Wednesday, July 25, 2007

If our national conversation is carried out in the media

then I'd say Michael Moore has definitely changed the conversation. From the home page of

Adults with no health insurance face waits up to a year or longer for gallbladder or hernia surgery in Los Angeles County, a backlog that community clinic doctors say has worsened since the county downsized Martin Luther King Jr.-Harbor Hospital last year.

The elimination of most specialty care at King-Harbor, formerly known as King/Drew, has hit Harbor-UCLA Medical Center near Torrance the hardest, the doctors say. As the county-owned hospital closest to King-Harbor, it absorbed the bulk of that facility's displaced patients.

Community clinics rely on five county-owned hospitals to provide virtually all specialty care, including hernia and gallbladder surgery, for their uninsured patients.

With a quarter of the county's adult population lacking insurance, patients have always had to wait a long time. But delays are growing longer as the population ages and suffers complications from such chronic conditions as diabetes and obesity.

Still, clinic doctors were stunned earlier this month when Harbor-UCLA told them not to send any more nonemergency gallstone, hernia, orthopedic or neurosurgery patients until hospital physicians worked through the yearlong backlog for these surgeries.

After a Times reporter asked about the ban on referrals, the medical center sent another notice lifting it. But the backlog remains.
Imagine: a major news story about medical care with absolutely no mention of delays in countries with universal coverage. Will wonders never cease? And in an ironic (perhaps even unintentional) response to President Bush:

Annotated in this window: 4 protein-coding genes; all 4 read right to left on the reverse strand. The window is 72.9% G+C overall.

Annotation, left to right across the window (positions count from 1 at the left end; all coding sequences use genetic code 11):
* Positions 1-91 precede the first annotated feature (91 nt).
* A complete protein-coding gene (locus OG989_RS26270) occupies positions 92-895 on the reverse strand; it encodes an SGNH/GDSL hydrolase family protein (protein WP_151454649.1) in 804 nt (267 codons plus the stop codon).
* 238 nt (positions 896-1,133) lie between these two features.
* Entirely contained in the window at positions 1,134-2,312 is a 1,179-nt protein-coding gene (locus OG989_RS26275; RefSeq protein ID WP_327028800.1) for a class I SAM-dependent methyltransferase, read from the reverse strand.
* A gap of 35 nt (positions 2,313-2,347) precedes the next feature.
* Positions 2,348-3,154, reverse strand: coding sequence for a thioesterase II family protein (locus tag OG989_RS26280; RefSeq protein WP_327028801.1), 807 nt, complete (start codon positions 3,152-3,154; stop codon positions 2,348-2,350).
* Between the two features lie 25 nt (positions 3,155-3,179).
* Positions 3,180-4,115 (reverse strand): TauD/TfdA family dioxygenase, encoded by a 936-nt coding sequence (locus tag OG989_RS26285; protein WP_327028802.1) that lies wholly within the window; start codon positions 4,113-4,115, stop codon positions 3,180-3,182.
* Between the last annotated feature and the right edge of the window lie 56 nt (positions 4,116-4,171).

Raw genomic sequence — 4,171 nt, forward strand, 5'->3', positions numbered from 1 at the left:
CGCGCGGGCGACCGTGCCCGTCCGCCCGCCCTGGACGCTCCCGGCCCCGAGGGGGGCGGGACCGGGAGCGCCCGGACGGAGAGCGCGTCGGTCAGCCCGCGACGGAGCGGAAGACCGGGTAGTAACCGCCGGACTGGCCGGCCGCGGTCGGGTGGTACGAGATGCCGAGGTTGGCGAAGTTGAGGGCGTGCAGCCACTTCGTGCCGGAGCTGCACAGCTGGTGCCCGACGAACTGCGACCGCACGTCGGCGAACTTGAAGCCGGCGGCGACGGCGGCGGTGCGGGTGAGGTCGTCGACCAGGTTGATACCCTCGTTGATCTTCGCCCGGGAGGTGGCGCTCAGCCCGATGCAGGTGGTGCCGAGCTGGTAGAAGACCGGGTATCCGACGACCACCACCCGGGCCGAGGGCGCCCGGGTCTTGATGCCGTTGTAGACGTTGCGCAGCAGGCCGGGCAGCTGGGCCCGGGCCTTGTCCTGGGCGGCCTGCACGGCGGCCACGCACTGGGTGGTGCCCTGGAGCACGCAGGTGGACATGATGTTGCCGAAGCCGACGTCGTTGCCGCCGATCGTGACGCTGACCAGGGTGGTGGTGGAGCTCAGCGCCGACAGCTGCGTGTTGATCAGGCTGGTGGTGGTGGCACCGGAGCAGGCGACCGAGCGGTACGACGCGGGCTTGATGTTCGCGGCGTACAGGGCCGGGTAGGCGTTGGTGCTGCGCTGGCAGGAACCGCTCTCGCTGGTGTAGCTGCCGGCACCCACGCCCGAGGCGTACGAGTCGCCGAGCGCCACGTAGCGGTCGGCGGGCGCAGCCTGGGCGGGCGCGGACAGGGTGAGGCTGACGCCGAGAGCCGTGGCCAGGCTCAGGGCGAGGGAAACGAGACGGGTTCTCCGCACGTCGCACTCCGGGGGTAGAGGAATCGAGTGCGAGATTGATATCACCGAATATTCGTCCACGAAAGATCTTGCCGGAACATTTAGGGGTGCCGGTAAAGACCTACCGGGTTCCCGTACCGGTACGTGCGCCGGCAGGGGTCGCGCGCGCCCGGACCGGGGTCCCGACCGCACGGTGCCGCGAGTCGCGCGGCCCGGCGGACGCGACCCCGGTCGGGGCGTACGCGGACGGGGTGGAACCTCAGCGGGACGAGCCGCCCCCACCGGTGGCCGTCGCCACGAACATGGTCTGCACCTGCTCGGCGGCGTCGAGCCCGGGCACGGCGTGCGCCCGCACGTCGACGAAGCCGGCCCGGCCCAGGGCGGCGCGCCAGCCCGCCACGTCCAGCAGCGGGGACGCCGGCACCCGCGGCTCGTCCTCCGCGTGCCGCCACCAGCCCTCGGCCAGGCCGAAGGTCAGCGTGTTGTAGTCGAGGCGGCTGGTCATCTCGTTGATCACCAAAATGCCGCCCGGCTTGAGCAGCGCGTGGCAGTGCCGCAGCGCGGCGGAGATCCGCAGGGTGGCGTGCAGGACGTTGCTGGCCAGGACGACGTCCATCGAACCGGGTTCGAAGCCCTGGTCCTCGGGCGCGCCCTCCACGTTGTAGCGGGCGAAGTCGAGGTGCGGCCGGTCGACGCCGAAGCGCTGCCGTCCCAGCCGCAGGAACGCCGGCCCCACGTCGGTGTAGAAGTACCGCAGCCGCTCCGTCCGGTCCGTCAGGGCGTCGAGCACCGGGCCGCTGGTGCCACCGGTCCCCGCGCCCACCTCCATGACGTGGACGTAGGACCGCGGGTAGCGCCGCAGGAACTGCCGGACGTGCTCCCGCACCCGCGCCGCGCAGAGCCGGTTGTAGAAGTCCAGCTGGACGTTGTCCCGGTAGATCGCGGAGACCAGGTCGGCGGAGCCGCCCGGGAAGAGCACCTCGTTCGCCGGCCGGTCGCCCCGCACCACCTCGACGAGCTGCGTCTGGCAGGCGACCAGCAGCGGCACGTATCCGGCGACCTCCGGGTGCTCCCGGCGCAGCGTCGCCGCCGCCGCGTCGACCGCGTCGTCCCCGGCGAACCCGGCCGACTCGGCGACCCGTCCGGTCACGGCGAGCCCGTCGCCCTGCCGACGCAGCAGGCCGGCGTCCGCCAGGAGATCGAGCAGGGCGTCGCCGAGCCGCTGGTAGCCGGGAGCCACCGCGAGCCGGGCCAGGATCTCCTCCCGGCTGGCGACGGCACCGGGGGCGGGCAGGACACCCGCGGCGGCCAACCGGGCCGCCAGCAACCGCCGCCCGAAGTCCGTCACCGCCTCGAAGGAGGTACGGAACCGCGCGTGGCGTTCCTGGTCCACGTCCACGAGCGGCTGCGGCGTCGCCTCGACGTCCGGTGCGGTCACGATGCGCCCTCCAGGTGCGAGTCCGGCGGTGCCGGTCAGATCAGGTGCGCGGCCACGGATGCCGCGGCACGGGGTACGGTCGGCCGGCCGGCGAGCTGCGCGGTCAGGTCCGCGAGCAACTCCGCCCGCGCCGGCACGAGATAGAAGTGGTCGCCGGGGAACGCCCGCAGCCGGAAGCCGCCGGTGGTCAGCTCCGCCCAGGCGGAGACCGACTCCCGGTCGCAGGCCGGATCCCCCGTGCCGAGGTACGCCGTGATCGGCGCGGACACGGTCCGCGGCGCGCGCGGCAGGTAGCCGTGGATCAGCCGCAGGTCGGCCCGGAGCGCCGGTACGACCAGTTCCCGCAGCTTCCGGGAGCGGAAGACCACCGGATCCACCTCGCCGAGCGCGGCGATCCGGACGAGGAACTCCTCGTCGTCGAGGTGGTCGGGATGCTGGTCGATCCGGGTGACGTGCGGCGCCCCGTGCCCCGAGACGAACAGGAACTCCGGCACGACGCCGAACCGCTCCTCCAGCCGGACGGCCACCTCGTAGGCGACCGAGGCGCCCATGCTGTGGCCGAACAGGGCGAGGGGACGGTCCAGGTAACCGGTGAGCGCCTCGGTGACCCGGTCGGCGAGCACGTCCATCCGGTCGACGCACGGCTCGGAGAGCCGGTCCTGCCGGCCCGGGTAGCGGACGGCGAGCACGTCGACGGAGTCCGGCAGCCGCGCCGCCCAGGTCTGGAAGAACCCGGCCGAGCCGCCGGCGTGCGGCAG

"Emergency rooms should be saved for emergencies," she said. "But no one has a better answer."
But wait, it gets better (or worse, actually):

With funding help from the county, 43 nonprofit groups operate 117 community clinics throughout Los Angeles County. The clinics collectively see about 600,000 low-income patients a month for asthma and flu, diabetes and prenatal care, gynecological exams and immunizations.

But people without insurance also get hernias and gallstones, suffer failing hearts and ailing livers that, though not, technically emergencies, are beyond the skills of the clinics' primary care doctors, physician assistants and nurse practitioners.

Gallstones and hernias, for example, can be painful. But unless complications develop, their removal is considered elective surgery — never mind that it's better for the patient and more cost-effective to remove or repair them before they become emergencies.
Better for the patient AND more cost effective! But, of course, such an improvement would steer people away from private insurance....which they don't have anyway. Oh, well; that's what emergency rooms are for, right? Maybe not:

Clinics faced with yearlong delays for specialists will sometimes send patients with inflamed gallbladders or painful hernias to an emergency room, only to have them examined and released because their conditions not a threat to life or limb.
Oops again!

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